–Shari Altman, Literary North
Healing the Divide
Green Writers Press
Publication: April 9, 2019
This anthology features poems by Mark Doty, Ross Gay, Donald Hall, Marie Howe, Naomi Shihab Nye and many others. These poets, from all walks of life, and from all over America, prove to us the possibility of creating in our lives what Dr. Martin Luther King called the “beloved community,” a place where we see each other as the neighbors we already are. Healing the Divide urges us, at this fraught political time, to move past the negativity that often fills the airwaves, and to embrace the ordinary moments of kindness and connection that fill our days.
James Crews’ work has appeared in Ploughshares, Raleigh Review, Crab Orchard Review and The New Republic, among other journals, and he is a regular contributor to The (London) Times Literary Supplement.
Telling My Father
Cowles Poetry Book Prize Winner
Publication: October 1, 2017
In the Yard After a Storm
I placed the acorn cap in my palm
like the smallest alms bowl, held it up
to catch the last drops of rain falling
cold from the tips of shivering leaves.
But as I turned it over, let the water
trickle out, it became the polished knob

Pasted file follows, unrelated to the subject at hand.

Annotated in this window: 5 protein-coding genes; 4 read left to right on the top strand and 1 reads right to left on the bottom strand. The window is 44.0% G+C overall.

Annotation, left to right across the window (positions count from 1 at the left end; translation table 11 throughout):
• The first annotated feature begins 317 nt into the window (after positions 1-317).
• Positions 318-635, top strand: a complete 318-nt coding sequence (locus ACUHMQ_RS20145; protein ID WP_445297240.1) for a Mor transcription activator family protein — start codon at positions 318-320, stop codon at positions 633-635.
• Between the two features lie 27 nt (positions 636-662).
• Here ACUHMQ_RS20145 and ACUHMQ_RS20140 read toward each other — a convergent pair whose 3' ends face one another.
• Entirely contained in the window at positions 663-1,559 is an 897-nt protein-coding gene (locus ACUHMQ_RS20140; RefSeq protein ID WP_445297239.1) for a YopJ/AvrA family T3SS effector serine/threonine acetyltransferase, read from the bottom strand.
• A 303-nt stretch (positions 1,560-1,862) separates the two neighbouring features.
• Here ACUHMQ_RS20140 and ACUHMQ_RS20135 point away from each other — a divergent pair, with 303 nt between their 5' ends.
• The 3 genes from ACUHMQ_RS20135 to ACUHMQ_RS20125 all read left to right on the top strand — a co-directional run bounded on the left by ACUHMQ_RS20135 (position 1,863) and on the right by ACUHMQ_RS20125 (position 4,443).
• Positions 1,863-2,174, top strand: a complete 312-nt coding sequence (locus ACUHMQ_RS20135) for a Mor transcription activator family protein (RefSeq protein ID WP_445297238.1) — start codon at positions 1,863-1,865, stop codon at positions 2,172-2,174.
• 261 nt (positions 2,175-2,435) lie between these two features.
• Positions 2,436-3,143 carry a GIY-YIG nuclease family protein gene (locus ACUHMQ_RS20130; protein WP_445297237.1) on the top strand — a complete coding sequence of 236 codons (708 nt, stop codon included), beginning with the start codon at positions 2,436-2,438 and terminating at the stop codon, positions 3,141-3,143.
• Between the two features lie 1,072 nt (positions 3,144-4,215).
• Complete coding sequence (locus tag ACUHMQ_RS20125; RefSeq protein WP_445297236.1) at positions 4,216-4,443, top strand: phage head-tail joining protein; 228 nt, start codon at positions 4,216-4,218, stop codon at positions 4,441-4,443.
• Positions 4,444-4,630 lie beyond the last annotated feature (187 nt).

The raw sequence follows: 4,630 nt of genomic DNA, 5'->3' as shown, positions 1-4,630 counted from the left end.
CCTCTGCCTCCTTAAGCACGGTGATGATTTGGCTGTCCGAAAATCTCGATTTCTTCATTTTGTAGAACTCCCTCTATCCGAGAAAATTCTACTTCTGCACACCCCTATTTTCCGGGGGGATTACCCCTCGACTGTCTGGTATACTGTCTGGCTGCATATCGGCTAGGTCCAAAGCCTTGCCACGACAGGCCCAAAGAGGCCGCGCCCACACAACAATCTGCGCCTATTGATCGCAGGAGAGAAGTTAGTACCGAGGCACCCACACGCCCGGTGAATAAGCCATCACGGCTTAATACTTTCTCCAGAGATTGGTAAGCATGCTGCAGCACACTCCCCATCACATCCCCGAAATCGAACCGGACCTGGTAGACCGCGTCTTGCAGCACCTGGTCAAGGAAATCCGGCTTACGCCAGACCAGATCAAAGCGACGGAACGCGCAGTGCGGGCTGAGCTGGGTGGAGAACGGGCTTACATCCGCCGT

to a trapdoor that appears only for those
who wait long enough to see its shadow
hung on mist and air. I pulled, lifted,
then looked down as if into that place
carved out in my mind like a cellar filled
with the murky jars of my worst fears,
their labels faded but the message clear:
To know myself, I must taste each one.
“What Crews’ poems do so well is catalog the moments when fallible humans are good to one another.” Read the full review here.
–Julia Shipley, Seven Days
“The poems trembled like first light on a calm surface — no showy linguistic tricks, just lyric moments, a life revealed in its imperfection and grace.” Read the full review here.
–Diana Whitney, San Francisco Chronicle
“This is poetry at its most powerful; that is to say, at its most subversive. Images and lines and music all combine to transform me even as they carry me from beginning to end in one deft movement. I accept what the poem says unconditionally whether or not, on reflection, I buy into the philosophical theories at its core.” Read the full review here.
–Ray Hudson, The Hopper
The Book of What Stays
Prairie Schooner Book Prize in Poetry Series
2011 Foreword Book of the Year honorable mention in Nonfiction Poetry
Publication: September, 2011
Snow clouds fill the sky like a power
you never knew you had. The man next to you
on this rush hour bus has stuffed plastic bags
into the holes of his coat and huddles close
to look out your window as if the sunset
might burst for once with the red of alpenglow,
as if these piles of snow were only beginnings
of mountains trying to rise up. But you know
the cold and ice will give up these plains again
as a robe gives up the body underneath. Color